Make Your Case: Best Supporting Actor in a Comedy Series



For the next week, (Pop) Culturally Informed will be running a brand new series called Make Your Case, where Ben and Nina will take on one major category in turn for next week’s Emmys, pick who they think should win, and make their case. Note: We aren’t going to say who WILL win, but who should. Sometimes these will be one and the same- but we like to choose the road less traveled. Enjoy!

If Brooklyn Nine-Nine was only going to get an Emmy nomination in one major category, I’m glad it was for Andre Braugher for Ray Holt. In a show that, even after only one season, has one of the funniest ensembles on television, Braugher is the glue that holds this show together. Not only is his character the literal foil that sets into motion the events of the series, but Holt’s deadpan comic delivery is the saving grace of network television comedy right now. B99 is one of the only truly original network TV comedies right now, and with only one category nomination, you’re sure as hell I’m going to make my case for Andre Braugher.

Don’t get me wrong, there are definitely some other worthy nominees in this category. We have last year’s winner in this category, Tony Hale (Veep), the always fantastic Adam Driver (Girls), two actors from Modern Family (they’ve all become interchangeable at this point), and for some reason, Fred Armisen is here for Portlandia, even though he’s clearly the lead on that show. But none of them hold a candle to Andre Braugher and his work with the B99 ensemble.

There are various elements that make Braugher such a stand-out performer. The cast of B99 is made up of a bunch of, let’s face it, clownish buffoons. Performers like Andy Samberg, Terry Crews, and Joe Lo Truglio bring such a wild, manic energy to the workplace on the show, that you need someone like Braugher to bring things to some place of normalcy. And so when things are “normal” in the workplace, Braugher’s straight-talking, no-nonsense attitude is downright hilarious when saying lines like “That story is quite possibly the funniest thing I’ve ever heard” with the same urgency as someone in mourning. There’s also the fact that the character of Ray Holt is one of the only homosexual characters on network television whose sexuality ISN’T his defining characteristic, something I wish I could say about the characters on Modern Family. Holt’s sexuality is definitely a strong component to his character; as a black gay man, he’s had to face years of persecution in his attempts to become a successful policeman, thus making him the stern, proud man he is today. Braugher brings the gravitas needed to portray a man of such strength, and, again, doesn’t say anything stereotypically homosexual like so many network sitcoms before.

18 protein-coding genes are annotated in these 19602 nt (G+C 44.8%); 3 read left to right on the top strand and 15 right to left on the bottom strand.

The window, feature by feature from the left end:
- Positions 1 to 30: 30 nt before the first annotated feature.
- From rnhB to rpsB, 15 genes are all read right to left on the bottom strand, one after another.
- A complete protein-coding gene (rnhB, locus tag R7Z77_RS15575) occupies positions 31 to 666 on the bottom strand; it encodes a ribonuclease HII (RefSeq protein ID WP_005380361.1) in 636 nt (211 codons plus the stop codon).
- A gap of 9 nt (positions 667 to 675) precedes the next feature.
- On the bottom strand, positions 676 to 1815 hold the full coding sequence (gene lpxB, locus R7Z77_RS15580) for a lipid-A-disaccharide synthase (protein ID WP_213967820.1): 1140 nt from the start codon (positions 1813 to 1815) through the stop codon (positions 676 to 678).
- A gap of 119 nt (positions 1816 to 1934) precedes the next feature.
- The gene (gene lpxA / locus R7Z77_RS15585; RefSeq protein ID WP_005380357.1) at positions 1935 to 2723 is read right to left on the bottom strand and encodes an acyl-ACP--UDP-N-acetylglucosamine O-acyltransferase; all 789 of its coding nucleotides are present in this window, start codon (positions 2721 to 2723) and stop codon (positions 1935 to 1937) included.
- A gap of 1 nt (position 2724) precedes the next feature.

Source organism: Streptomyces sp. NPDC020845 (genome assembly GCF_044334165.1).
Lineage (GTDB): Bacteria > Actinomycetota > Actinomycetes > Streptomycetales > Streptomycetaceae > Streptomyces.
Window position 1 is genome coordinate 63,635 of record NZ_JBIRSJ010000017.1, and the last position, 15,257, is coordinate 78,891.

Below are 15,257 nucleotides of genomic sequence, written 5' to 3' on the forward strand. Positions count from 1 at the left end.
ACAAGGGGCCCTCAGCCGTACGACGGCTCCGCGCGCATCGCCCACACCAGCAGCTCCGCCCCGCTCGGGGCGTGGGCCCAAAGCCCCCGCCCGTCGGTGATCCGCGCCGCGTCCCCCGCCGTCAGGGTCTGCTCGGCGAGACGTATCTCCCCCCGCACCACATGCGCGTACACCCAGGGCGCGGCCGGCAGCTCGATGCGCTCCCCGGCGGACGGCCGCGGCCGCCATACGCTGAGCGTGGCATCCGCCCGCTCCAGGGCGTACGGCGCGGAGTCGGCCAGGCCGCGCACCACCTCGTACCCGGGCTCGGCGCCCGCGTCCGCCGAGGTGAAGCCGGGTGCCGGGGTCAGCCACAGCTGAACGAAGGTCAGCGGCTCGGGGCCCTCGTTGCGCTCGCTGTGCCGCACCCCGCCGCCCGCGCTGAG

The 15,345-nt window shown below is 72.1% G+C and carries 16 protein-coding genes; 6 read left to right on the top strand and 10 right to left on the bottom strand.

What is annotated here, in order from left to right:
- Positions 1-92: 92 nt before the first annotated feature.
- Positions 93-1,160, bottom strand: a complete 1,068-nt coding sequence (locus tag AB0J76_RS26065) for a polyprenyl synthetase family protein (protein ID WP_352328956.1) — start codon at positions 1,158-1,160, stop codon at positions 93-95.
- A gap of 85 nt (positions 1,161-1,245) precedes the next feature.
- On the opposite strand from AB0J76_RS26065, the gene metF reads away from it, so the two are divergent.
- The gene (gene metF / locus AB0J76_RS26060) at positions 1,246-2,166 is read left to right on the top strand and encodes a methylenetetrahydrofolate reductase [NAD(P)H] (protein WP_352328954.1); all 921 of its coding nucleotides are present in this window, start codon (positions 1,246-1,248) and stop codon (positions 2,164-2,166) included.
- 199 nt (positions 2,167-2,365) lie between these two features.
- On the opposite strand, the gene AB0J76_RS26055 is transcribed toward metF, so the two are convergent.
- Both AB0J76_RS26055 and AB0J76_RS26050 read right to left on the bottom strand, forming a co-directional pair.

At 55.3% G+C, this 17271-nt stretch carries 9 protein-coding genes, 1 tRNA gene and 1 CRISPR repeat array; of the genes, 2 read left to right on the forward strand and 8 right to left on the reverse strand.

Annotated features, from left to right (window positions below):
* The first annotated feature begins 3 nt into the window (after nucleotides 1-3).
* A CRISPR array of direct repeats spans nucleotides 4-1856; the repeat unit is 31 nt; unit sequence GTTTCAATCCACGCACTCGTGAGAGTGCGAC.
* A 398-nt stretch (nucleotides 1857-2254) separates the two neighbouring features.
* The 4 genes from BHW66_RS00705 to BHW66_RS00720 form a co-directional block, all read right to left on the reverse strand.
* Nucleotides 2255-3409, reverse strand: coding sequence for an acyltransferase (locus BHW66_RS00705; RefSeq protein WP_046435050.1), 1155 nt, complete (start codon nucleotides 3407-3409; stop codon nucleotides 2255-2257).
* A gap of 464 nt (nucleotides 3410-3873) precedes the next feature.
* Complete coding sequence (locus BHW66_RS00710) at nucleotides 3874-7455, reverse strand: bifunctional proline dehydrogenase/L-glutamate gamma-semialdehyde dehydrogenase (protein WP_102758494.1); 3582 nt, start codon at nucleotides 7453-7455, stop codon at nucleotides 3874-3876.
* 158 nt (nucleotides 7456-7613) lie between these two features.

Braugher’s characterization is top-notch, and hilarious, and I’m personally outraged that this show wasn’t appreciated more by the Emmy nominators. So let’s give this show some love, and give Braugher the recognition he deserves.

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